When selecting attorneys, you should consider:
- how many you want to appoint and if they'll be able to work together (there is no upward limit, however too many is not advised)
- whether you trust them to act in your best interests
- how well they know each other and how well they understand you
- how willing they'll be to make decisions for you
- how well they organise their own affairs, such as how well they look after their own money
Don't feel you have to choose someone just because you don't want to offend them. If you want them to feel involved, you could make them a 'person to notify' instead.
The donor's witness
The donor's witness is an impartial person who confirms that you understand what you're doing and that nobody is forcing you to make an LPA. They must confirm that:
- you understand the significance of the LPA
- you have not been put under pressure to make it
- there has been no fraud involved in making the LPA
- there is no other reason for concern
They should discuss your LPA with you before they watch you sign the LPA and before they witness your signature.
The donor's witness must be at least 18 years old and must be a:
- member of the Government of Jersey Assembly e.g. a Parish Constable, Deputy or a Minister;
- Notary Public;
- Jurat of the Royal Court of Jersey;
- advocate or solicitor of the Royal Court of Jersey;
- barrister admitted to the Bar of England and Wales, a solicitor of England and Wales or persons similarly qualified under the laws of any other jurisdiction;
- registered medical practitioner e.g. your doctor;
- registered health care professional e.g. a social worker, psychologist, psychiatrist, community nurse;
- minister of religion; or
- member of the Jersey Society of Chartered and Certified Accountants or of an equivalent professional body in any other jurisdiction
A manager or an employee of a care home in which the donor lives cannot be their witness.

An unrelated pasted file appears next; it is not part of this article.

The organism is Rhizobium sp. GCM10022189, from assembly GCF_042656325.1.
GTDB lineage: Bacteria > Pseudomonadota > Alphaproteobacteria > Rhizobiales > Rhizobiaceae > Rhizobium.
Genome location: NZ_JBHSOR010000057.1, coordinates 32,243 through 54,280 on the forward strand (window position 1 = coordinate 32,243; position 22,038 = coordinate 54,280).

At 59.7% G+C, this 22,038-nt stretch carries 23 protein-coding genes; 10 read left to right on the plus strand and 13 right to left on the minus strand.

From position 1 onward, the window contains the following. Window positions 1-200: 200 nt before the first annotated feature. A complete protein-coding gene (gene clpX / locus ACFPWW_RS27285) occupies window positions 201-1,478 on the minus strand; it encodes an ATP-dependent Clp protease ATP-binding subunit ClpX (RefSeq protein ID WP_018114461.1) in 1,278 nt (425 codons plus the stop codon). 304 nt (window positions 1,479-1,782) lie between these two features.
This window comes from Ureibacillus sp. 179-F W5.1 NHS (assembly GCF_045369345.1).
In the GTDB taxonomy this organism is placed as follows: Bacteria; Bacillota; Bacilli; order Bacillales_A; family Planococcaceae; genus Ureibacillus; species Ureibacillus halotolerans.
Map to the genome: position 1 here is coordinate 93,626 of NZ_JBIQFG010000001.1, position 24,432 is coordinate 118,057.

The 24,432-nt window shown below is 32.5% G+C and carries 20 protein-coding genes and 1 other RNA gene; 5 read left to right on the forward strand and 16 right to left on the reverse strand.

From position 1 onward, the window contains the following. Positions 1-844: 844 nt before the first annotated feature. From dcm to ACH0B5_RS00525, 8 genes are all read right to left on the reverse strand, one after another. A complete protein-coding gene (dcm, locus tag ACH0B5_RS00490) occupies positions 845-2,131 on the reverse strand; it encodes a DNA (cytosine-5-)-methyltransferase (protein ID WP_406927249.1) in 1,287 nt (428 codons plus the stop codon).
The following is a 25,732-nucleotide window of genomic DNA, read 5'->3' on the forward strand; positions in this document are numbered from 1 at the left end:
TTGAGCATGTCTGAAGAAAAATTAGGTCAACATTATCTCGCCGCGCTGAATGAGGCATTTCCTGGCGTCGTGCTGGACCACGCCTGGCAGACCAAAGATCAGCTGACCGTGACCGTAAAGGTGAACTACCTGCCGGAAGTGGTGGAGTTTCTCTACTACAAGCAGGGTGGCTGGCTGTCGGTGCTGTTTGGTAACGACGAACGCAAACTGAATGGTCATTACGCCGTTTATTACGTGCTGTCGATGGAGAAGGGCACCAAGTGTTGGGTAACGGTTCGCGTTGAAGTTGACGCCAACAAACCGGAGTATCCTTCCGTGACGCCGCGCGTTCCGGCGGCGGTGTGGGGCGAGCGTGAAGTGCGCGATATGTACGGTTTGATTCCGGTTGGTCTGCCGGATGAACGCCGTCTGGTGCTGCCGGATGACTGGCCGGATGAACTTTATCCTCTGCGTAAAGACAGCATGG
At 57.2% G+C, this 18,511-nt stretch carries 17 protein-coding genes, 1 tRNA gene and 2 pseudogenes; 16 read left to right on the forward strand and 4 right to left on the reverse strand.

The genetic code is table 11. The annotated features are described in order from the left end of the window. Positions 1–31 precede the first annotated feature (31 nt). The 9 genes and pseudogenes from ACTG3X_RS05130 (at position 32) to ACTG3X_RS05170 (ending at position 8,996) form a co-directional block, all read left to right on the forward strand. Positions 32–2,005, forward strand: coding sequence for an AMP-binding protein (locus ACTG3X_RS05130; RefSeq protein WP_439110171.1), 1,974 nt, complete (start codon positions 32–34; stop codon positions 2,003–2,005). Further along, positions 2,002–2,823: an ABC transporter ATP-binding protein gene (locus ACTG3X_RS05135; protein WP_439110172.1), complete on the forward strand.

The witness must be impartial and must not:
- be related to the donor by birth or marriage
- be in a personal relationship with the donor or any other family member
- live at the same address as the donor
The attorney's witness
Your attorneys (and any replacement attorneys) must sign and date your LPA application and their signature(s) must be witnessed.
The witness for an attorney or replacement attorney can be an independent and impartial person who:
- has known the attorney or replacement attorney for 2 years or more
- be a member of one of the professions who can act as a witness for the donor
Additional people you can choose
You may wish to include replacement attorney's or people to notify in your LPA.
Replacement attorneys are people you choose to step in if one of your original attorneys can no longer make decisions on your behalf.
A replacement attorney will step in if one of your attorneys:
- loses capacity
- decides they no longer want to act on your behalf
- was your wife, husband or civil partner but your relationship has ended (unless you've added an instruction in the LPA for them to continue)
- becomes bankrupt (property and affairs LPAs only)
They can only act if the original attorney they're replacing is permanently unable to make decisions for one of the reasons above.
They cannot temporarily stand in for an attorney who is still able to act (for example, while the first attorney is on holiday).
Replacement attorneys usually step in as soon as one of your original attorneys stop acting for you unless you have:
- appointed your attorneys to act jointly and severally; and
- stated the order in which your original attorneys will be replaced
If you have one original attorney and multiple replacement attorneys then you need to decide how you would like your replacement attorneys to make decisions.
Replacement attorneys must inform the Judicial Greffe as soon as they step in.
Having replacement attorneys means that your LPA should still work if an original attorney can no longer act on your behalf.
Without a replacement attorney, if you have only one attorney and that attorney can no longer act for you your LPA will no longer work. If your LPA can't be used and you don't have capacity, someone you know will have to apply to the Judicial Greffe to be granted the power to act on your behalf (a delegate).
People to notify
A 'person to notify' is someone you choose to inform about the registration of your LPA. You don't need to choose anyone to notify.